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My dentist gave me an implant despite knowing there wasn’t enough bone in my jaw.

I had to have a tooth pulled recently, and I felt self-conscious about the gap in my smile. So when my dentist recommended an implant, I agreed. My dentist said that the bone in my jaw was ready for an implant, so we scheduled the procedure. But after the surgery was done, my dentist told me that the bone wasn’t that good after all. He said the implant will be weak, so he now recommends removing the implant and placing a dental bridge to fill in the gap.

Now I’m wondering why my dentist put the implant in if he knew that the bone wasn’t strong enough. I originally wanted an implant instead of a bridge, but I feel like my dentist should have told me it wouldn’t work out. Otherwise, I wouldn’t have wasted $4,000 like this.

Could I get a refund for this?

— Theresa from Seattle

Hi Theresa,

You went through the trauma of losing a tooth and then sacrificed all that time and expense to replace the tooth with an implant, so it’s only natural to be very disappointed when you’re told the implant won’t succeed.

The good news here, however, is that you are probably entitled to a full refund and then some.

We can only say “probably” because we don’t know the full details of your situation. But based upon what you’ve shared with us, it looks like your dentist is responsible for this disappointing outcome.

Here’s why:

1. You have every right to expect a dental implant to support a replacement tooth when your dentist says you are a candidate for an implant. Dental implants have a very high success rate and modern dental technology allows dentists and oral surgeons to precisely plan the outcome of dental implant surgery. But since your dentist placed an implant and realized later that it couldn’t do that for which it was intended (support a replacement tooth), the implant is totally useless and you deserve a refund for it.

2. It seems your dentist demonstrated some clinical negligence by not properly assessing your jawbone before starting the dental implant surgery. Experienced professionals will thoroughly evaluate the quality of the bone tissue before recommending a dental implant procedure. Your dentist either did not use the right diagnostic equipment, did not take enough time to thoroughly examine the bone in your jaw, or lacked the expertise needed to interpret the diagnostic images and determine whether there was enough bone tissue to support an implant.

3. Finally, assuming your dentist did his due diligence while examining your jawbone and was still surprised when he opened up the gums on the day of the surgery, he should not have gone ahead and placed the implant. According to your account, your dentist realized there was not enough bone to support the implant, but he placed it anyway.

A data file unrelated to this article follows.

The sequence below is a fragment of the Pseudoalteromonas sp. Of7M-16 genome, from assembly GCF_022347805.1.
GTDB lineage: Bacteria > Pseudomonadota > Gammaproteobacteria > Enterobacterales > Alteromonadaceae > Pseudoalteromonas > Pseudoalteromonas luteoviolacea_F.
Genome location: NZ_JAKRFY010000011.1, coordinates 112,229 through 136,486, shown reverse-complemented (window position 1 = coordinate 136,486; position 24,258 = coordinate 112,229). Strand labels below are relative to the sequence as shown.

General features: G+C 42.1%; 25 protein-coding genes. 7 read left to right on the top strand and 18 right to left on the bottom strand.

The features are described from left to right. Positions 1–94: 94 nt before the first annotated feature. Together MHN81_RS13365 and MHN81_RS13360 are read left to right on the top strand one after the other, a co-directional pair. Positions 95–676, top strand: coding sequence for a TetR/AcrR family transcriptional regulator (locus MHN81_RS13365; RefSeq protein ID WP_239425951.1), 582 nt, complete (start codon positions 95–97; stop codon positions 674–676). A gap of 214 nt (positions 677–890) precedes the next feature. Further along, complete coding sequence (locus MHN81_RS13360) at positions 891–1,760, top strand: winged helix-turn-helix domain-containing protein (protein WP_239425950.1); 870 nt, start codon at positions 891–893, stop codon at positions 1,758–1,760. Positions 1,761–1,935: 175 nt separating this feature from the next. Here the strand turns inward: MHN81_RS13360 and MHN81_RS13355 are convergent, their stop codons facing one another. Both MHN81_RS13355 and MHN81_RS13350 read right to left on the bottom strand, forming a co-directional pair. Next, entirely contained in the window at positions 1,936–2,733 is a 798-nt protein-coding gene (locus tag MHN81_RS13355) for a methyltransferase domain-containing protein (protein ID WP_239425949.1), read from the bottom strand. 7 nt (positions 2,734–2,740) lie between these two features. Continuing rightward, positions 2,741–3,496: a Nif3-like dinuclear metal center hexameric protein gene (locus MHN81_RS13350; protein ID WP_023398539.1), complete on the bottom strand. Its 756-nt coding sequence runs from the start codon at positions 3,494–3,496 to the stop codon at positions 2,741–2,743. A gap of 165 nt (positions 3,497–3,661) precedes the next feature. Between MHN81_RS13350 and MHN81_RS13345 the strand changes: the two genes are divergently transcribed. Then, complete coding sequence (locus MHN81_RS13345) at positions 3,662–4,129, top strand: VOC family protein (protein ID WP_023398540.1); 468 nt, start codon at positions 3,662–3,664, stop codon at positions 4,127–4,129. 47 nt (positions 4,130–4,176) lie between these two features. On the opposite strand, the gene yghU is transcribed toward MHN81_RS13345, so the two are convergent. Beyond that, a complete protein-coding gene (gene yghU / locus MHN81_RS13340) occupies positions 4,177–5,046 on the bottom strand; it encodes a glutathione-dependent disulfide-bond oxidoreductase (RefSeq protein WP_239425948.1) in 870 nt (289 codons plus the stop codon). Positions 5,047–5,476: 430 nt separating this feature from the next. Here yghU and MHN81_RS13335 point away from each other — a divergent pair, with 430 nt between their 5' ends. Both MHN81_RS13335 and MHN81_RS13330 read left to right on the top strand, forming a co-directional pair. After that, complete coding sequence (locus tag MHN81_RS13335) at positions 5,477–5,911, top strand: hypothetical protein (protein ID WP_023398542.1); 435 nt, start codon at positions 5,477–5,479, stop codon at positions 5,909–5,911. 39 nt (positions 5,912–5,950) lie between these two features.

So in summary, yes, it looks like you are fully entitled to a full refund for your unsuccessful dental implant.

The good thing is that your dentist sounds like he was being honest with you. Some dentists unethically try to hide a poor implant job by placing a dental crown and then not informing the patient that the implant could fail within a year or two. So there’s a good chance your dentist made a genuine mistake and will work with you to make your situation right again.

Ask your dentist directly for a refund for the failed treatment. If he puts up any resistance or tries to talk you into letting him do a bridge instead, perhaps for a reduced rate or as compensation for the implant, then it’s probably time to start looking for a new dentist.

Also, keep in mind that there’s no need to settle for a bridge. You can always seek a second opinion from a dentist with a more solid reputation for placing dental implants. You might be a candidate for bone grafting to build up the weak spot in your jawbone so that you can get a successful dental implant some day.

This post has been published on behalf of Dr. Heng Lim, an Owasso dentist who places dental implants.

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Braces ruined my bite, so my dentist says that I need crowns on all of my teeth.

I had braces when I was younger. I thought orthodontic treatment was supposed to fix my bite, but my current dentist told me that my bite was “off” and he says that I now need full-mouth reconstruction. There’s nothing about my bite that bothers me, though. And I can’t afford to get the number of crowns my dentist suggests I need.